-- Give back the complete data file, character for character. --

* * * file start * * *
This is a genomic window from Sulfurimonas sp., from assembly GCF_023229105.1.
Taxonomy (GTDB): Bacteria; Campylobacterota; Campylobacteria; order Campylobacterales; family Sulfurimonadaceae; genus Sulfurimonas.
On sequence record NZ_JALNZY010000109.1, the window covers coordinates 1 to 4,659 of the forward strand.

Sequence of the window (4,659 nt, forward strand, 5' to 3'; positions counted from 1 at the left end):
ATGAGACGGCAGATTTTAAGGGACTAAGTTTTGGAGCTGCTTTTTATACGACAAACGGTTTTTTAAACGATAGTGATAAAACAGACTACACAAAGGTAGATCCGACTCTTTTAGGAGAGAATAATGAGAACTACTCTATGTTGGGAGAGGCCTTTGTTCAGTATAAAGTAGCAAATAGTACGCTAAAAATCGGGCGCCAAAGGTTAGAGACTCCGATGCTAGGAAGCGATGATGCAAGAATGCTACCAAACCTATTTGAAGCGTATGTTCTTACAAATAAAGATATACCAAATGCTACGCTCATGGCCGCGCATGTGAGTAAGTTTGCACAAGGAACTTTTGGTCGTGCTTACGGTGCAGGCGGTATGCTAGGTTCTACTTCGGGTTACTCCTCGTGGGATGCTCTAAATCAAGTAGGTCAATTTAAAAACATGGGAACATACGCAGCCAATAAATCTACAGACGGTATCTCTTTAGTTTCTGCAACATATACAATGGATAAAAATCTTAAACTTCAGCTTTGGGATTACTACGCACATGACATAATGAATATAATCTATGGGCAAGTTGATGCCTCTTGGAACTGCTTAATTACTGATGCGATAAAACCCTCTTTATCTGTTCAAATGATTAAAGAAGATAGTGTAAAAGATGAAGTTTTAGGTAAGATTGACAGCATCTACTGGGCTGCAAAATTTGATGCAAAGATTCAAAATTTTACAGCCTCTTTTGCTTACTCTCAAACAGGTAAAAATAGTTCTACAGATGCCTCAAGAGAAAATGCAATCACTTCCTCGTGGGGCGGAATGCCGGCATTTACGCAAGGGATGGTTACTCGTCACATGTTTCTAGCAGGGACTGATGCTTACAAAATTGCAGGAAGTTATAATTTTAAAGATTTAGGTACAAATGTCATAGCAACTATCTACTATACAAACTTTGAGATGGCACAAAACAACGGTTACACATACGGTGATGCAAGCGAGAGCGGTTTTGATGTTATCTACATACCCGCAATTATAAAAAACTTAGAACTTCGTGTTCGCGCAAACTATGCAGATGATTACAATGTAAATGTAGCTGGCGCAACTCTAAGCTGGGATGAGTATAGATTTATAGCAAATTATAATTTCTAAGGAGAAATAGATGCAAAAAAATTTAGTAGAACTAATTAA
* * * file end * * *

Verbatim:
This is a genomic window from Sulfurimonas sp., from assembly GCF_023229105.1.
Taxonomy (GTDB): Bacteria; Campylobacterota; Campylobacteria; order Campylobacterales; family Sulfurimonadaceae; genus Sulfurimonas.
On sequence record NZ_JALNZY010000109.1, the window covers coordinates 1 to 4,659 of the forward strand.

Sequence of the window (4,659 nt, forward strand, 5' to 3'; positions counted from 1 at the left end):
ATGAGACGGCAGATTTTAAGGGACTAAGTTTTGGAGCTGCTTTTTATACGACAAACGGTTTTTTAAACGATAGTGATAAAACAGACTACACAAAGGTAGATCCGACTCTTTTAGGAGAGAATAATGAGAACTACTCTATGTTGGGAGAGGCCTTTGTTCAGTATAAAGTAGCAAATAGTACGCTAAAAATCGGGCGCCAAAGGTTAGAGACTCCGATGCTAGGAAGCGATGATGCAAGAATGCTACCAAACCTATTTGAAGCGTATGTTCTTACAAATAAAGATATACCAAATGCTACGCTCATGGCCGCGCATGTGAGTAAGTTTGCACAAGGAACTTTTGGTCGTGCTTACGGTGCAGGCGGTATGCTAGGTTCTACTTCGGGTTACTCCTCGTGGGATGCTCTAAATCAAGTAGGTCAATTTAAAAACATGGGAACATACGCAGCCAATAAATCTACAGACGGTATCTCTTTAGTTTCTGCAACATATACAATGGATAAAAATCTTAAACTTCAGCTTTGGGATTACTACGCACATGACATAATGAATATAATCTATGGGCAAGTTGATGCCTCTTGGAACTGCTTAATTACTGATGCGATAAAACCCTCTTTATCTGTTCAAATGATTAAAGAAGATAGTGTAAAAGATGAAGTTTTAGGTAAGATTGACAGCATCTACTGGGCTGCAAAATTTGATGCAAAGATTCAAAATTTTACAGCCTCTTTTGCTTACTCTCAAACAGGTAAAAATAGTTCTACAGATGCCTCAAGAGAAAATGCAATCACTTCCTCGTGGGGCGGAATGCCGGCATTTACGCAAGGGATGGTTACTCGTCACATGTTTCTAGCAGGGACTGATGCTTACAAAATTGCAGGAAGTTATAATTTTAAAGATTTAGGTACAAATGTCATAGCAACTATCTACTATACAAACTTTGAGATGGCACAAAACAACGGTTACACATACGGTGATGCAAGCGAGAGCGGTTTTGATGTTATCTACATACCCGCAATTATAAAAAACTTAGAACTTCGTGTTCGCGCAAACTATGCAGATGATTACAATGTAAATGTAGCTGGCGCAACTCTAAGCTGGGATGAGTATAGATTTATAGCAAATTATAATTTCTAAGGAGAAATAGATGCAAAAAAATTTAGTAGAACTAATTAA